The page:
Landlords often choose to perform their own evictions. While this is time consuming for busy individuals, it is certainly not impossible and Colorado makes it easier with several free forms available for use. It is especially important though, to follow all the rules and requirements when executing a self-help eviction. A key component of an eviction, surprisingly, is the actual notice of eviction that the landlord must send to the tenant.
After a tenant has defaulted on rent or other payment, you must send a demand for payment. Colorado requires a demand that gives the tenant three days to pay the amount owed or surrender the premises. This amount includes late fees accrued up to and including the day of payment. This notice period cannot be waived by any lease or agreement between the landlord and the tenant. The demand itself must be in writing and actually left with the tenant. This writing must state clearly the grounds for the demand of the premises, an accurate description of the premises, and be signed by the landlord himself, his agent, or his attorney.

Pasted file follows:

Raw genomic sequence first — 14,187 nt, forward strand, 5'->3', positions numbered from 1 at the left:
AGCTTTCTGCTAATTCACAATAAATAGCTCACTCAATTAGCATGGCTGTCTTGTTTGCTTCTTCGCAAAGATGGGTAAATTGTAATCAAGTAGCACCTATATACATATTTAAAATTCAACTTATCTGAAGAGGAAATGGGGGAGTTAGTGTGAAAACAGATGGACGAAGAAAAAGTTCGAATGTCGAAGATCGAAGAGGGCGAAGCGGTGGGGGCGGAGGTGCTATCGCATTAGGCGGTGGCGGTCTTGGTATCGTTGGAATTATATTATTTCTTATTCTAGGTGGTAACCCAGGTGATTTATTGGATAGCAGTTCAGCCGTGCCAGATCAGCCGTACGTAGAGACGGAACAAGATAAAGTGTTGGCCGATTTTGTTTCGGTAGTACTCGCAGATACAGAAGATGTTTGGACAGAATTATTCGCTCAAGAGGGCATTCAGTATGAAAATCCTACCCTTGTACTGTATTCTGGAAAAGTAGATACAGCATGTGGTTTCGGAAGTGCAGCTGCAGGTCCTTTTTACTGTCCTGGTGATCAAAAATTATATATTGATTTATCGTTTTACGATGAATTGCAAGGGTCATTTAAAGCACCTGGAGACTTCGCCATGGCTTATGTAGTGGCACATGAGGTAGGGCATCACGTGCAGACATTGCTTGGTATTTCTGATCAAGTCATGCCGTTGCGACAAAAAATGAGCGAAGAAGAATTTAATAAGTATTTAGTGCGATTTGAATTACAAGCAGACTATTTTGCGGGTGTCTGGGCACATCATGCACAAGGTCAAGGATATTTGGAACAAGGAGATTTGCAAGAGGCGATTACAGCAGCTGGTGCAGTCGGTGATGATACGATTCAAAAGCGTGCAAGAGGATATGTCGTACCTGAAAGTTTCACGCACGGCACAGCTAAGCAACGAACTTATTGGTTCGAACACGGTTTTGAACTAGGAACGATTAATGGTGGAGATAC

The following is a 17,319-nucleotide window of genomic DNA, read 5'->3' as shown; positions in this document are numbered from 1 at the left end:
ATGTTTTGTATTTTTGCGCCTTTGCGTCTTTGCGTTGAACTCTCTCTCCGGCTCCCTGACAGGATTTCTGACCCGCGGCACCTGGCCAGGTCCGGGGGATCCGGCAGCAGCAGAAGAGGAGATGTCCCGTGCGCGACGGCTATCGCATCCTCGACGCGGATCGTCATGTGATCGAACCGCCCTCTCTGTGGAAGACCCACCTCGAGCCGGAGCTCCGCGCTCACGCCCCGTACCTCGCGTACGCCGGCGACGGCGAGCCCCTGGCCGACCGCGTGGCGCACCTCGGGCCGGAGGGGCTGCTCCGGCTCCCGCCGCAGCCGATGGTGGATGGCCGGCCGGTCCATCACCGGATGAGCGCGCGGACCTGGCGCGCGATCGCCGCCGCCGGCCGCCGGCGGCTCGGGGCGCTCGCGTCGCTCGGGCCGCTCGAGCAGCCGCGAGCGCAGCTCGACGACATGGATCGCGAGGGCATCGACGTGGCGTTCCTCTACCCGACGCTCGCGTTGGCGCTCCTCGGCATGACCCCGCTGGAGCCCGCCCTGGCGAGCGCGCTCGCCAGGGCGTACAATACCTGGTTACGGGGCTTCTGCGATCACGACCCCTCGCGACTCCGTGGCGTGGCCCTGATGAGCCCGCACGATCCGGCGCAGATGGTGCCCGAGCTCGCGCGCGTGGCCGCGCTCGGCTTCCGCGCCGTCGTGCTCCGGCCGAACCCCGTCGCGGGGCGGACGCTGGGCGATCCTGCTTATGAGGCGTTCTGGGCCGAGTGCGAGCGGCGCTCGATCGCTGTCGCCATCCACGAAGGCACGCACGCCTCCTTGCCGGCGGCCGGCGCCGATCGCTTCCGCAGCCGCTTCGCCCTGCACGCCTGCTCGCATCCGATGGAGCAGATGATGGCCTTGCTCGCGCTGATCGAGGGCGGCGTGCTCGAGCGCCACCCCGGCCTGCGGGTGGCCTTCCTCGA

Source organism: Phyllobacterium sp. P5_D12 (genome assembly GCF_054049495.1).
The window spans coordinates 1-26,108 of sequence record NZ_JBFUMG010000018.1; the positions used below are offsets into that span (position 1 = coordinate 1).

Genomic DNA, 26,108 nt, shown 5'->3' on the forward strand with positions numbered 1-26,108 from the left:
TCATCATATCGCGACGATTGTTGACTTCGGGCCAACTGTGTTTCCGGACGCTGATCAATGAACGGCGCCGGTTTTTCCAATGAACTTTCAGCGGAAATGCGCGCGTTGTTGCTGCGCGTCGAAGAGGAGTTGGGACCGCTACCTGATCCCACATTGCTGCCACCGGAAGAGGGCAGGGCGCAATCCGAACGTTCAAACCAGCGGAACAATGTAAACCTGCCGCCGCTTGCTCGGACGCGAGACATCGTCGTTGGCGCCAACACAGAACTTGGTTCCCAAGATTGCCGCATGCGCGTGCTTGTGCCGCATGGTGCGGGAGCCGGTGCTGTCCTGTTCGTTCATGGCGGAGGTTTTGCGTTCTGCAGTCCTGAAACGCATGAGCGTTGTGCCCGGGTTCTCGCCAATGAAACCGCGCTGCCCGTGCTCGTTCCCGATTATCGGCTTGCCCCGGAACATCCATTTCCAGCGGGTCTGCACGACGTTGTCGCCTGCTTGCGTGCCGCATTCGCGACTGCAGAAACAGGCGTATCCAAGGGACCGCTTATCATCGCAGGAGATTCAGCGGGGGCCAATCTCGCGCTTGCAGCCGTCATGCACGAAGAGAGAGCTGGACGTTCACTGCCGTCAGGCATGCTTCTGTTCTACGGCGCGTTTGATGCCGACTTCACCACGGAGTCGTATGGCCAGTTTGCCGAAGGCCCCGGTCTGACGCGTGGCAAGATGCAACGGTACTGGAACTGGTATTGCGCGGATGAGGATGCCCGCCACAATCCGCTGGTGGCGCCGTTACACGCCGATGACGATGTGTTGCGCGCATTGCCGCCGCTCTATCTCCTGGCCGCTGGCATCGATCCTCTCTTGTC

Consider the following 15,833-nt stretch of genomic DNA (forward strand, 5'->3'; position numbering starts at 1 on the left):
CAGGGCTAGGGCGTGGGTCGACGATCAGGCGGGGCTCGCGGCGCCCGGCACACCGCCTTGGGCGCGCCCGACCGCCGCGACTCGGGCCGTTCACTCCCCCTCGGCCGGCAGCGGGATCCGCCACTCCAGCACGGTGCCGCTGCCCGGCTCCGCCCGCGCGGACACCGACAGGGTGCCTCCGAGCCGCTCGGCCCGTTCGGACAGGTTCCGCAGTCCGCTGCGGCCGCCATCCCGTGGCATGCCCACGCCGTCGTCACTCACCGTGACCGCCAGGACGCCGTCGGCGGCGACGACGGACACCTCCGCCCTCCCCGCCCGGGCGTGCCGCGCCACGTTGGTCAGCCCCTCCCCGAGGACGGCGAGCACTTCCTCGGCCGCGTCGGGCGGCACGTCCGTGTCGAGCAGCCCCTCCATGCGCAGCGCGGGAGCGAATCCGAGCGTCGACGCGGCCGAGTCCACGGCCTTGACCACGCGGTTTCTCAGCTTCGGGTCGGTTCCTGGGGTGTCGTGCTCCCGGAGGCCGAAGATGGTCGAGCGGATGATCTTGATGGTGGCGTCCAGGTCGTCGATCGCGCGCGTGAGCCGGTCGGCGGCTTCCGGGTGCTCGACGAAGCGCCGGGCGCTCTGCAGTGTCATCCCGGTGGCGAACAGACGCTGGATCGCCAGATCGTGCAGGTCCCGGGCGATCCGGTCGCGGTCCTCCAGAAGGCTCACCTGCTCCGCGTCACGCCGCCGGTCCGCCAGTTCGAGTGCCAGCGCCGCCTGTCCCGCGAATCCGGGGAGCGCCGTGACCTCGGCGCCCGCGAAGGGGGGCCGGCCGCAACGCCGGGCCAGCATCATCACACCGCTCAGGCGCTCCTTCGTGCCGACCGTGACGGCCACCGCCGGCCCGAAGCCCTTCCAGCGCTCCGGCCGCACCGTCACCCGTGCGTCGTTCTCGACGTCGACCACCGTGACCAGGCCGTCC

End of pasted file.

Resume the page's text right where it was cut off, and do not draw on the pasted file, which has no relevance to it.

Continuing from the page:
The demand must be served using the requirements of the service statute. A demand for possession may be served on the individual named in the lease, a member of the tenant’s family above the age of 15, or in the case of no one being present at the premises may be posted in a conspicuous place. As a practical matter, it is preferable to have personal service on the tenant whenever possible and have that service performed by a professional process server. This helps ensure you receive a proper return of service showing that service was completed and in what manner as well as avoids any unnecessary confrontations between a defiant tenant and their landlord.
Once the three days in your demand for payment has expired with no or only partial payment from tenant, only then may you file suit in the county court to obtain a judgment for eviction. If you have questions about your eviction, consult with Colorado Lease Attorney Nathaniel Gilbert to get a better understanding of where you stand in the eviction process.